The exact etiology of BMC is generally unknown. [2],[13],[15] Two major etiologies play a role on BMC. [2] However, the most suitable theory depends on traumatic origin. [15] Thomason and Yusuf have suggested prior trauma as an etiology and they reported two cases of unilateral BMC after condylar fracture. [16] Antoniades et al. also presented unilateral BMC after a sagittal condylar fracture. [10] Sales et al. reported a case of BMC 4 years after condylar fracture. [7] Poswillo [17] and Walker [18] presented an animal study that BMC can result from trauma. And also minor trauma can affect the growth center of the condyle and may result in a variation such as BMC. [10],[15] The second theory is based on obstruction of blood supply and fibrous septa in embryologic period. [2] Blackwood stated that condylar cartilage can be divided by fibrous septa during early developmental period. [19] Also, Moffet et al. described developmental effects in BMC. [9] However, Gundlach found no evidence of fibrous septa in BMC cases. [8] In our case, there was a history of trauma and the bilateral BMCs occurred due to the condylar fractures.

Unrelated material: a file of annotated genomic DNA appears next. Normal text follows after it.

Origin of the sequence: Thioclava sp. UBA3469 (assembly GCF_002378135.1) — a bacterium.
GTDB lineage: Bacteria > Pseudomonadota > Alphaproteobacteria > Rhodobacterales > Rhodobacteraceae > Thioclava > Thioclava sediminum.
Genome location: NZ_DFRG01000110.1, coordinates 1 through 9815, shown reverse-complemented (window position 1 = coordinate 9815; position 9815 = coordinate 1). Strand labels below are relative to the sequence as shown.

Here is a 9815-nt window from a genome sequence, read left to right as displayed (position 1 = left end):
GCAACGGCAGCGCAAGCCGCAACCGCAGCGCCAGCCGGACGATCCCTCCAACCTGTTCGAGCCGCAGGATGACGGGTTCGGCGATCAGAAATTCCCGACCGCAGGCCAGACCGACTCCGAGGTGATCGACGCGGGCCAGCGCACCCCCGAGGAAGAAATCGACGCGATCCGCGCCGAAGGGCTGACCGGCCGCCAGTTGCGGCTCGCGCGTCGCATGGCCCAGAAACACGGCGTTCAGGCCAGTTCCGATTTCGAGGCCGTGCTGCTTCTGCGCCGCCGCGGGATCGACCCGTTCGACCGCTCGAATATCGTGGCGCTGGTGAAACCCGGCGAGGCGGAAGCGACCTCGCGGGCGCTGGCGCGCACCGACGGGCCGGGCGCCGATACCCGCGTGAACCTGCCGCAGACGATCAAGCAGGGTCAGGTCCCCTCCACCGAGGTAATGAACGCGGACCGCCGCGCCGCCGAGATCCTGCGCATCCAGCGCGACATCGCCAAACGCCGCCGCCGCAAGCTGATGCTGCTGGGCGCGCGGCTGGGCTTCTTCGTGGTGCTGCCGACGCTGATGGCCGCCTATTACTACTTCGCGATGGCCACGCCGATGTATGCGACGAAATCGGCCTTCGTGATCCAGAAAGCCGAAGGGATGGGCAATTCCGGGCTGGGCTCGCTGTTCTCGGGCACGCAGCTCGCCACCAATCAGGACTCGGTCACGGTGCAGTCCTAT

The morphology of BMC may range from shallow groove to distinct condylar heads and the orientation may be in anteroposterior or mediolateral direction. [2],[14],[19] This orientation has been used a differentiating factor for etiology. The mediolateral position is related to a developmental cause while anteroposterior position has been associated with a traumatic event. [11] Szentpetery et al. suggested that condylar heads in the sagittal plane indicates the trauma and the heads in the coronal plane indicates the fibrous septa as the etiology. [20] Loh [21] and Wu [22] reported that this may be true for many cases. In this case report, the condylar heads were in the sagittal plane as shown in the figure and compatible with the finding of Szentpetery.